Proceeding from the prior art as described, it is the objective of the invention to improve the quality of image rendition in a method of three-dimensional visualization.
According to the invention, the objective, in a method of the type described above, is achieved by allocating bits of partial information from at least two different views at a time to at least one image rendering element, this allocation being effected in such a way that the wavelength of the partial information is always equal to the wavelength, or lies in the wavelength range, of the light emitted by the allocated image rendering element.
If bits of partial information from different views are simultaneously rendered by at least one image rendering element, more views can be used with an image display device of a particular resolution. A greater number of views corresponds to a denser staggering in spatial depth or in perspective, so that the three-dimensional impression is improved. Moreover, the change between views is less of a jump. The number of image rendering elements on which bits of partial information from different views are simultaneously rendered depends on the number of image rendering elements available and on the number of views to be visualized.
It is expedient to allocate the bits of partial information ackl to the image rendering elements αij according to the rule
where g is a fifth-order tensor, the elements gcklij of which are real numbers and have the effect of weighting factors determining the weight of the respective partial information ackl in an image rendering element αij. The indices c, k and l vary from 1 to the respective maximum, so that all possible combinations are obtained. In addition, if eq. (1) is applied, it is possible to combine bits of partial information from views of different sizes without size conversion, which otherwise would be necessary.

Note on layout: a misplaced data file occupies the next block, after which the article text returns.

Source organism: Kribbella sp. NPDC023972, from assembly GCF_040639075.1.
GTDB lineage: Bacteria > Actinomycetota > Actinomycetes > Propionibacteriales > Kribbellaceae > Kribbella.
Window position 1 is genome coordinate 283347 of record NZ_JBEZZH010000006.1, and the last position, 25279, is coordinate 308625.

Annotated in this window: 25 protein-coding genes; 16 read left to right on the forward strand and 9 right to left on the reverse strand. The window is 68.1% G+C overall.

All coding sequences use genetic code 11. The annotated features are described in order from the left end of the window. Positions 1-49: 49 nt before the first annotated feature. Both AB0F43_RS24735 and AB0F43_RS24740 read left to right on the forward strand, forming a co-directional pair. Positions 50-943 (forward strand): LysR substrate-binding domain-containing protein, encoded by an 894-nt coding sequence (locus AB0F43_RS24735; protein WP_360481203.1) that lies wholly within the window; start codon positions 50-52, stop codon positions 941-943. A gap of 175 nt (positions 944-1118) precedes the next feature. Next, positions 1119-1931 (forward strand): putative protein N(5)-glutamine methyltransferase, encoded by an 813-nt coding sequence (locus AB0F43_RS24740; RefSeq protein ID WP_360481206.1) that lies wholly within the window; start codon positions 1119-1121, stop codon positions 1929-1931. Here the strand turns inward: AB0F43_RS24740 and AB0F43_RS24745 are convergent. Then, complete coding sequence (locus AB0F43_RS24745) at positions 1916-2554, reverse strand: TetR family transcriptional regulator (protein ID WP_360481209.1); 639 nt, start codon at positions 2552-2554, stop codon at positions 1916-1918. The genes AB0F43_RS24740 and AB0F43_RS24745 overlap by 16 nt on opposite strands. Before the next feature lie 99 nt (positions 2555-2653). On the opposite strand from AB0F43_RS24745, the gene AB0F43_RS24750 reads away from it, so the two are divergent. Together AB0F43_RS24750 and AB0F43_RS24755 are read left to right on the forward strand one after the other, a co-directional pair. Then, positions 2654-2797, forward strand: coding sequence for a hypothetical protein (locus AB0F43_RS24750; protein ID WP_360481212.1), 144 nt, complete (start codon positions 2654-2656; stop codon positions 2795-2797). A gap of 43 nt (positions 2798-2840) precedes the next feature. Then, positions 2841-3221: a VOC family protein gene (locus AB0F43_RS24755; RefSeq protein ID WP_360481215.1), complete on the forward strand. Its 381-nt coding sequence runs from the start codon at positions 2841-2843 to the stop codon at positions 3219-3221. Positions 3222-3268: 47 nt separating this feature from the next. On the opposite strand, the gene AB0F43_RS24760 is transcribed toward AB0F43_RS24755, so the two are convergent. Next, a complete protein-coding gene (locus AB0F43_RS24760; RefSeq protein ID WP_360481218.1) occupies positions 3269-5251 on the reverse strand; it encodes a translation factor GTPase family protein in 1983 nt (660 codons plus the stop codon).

In a preferred embodiment of the method, the index k is equaled with i, the index I is equaled with j, and the bits of partial information are allocated to the image rendering elements according to the rule
In this way, each image rendering element is allocated bits of partial information of the same position (i, j) only in the matrices of the views. The quantity df is a density factor, which can adopt real numbers as values and which states the number of views from which bits of partial information are allocated to an image rendering element on average. For each image rendering element, the weighted sum of the allocated bits of partial information is normalized to 1, i.e., for all pairs (i, j),
In an expedient embodiment of this simplified method, the weighting factors gcij are generated by the rule
the density factor being equal for all image rendering elements and adopting a value greater than 1, preferably between 1.3 and 2.0. δ(x) is a function satisfying the conditions δ(x=0)=1 and δ(x≠0)=0. Rnd(x) is a function supplying, for arguments x≧0, the next higher integer as a function value if the part of the argument x behind the decimal point is not equal to zero; if this is not the case, the function supplies the argument x itself. “mod” designates the residue class relating to a divisor. Frac(x) is a function supplying, for arguments x≧0, the part of argument x behind the decimal point as a function value, and t is an integer; the sum is assigned the value “zero” if the upper summation limit is smaller than the lower summation limit. Even with this somewhat simplified method it is possible, with the same screen resolution, to use a greater number of views, the shares of the bits of partial information from every view being sufficiently large to achieve a good visualization quality, as the density of image information in the viewing space is increased. Furthermore, a constant density factor ensures that all views are equally taken into account. Implicitly, the use of a constant density factor also makes it possible to achieve a brightness increase, since more light propagation directions can be defined for the same number of views employed than in conventional methods, which may be regarded as using a constant density factor df=1.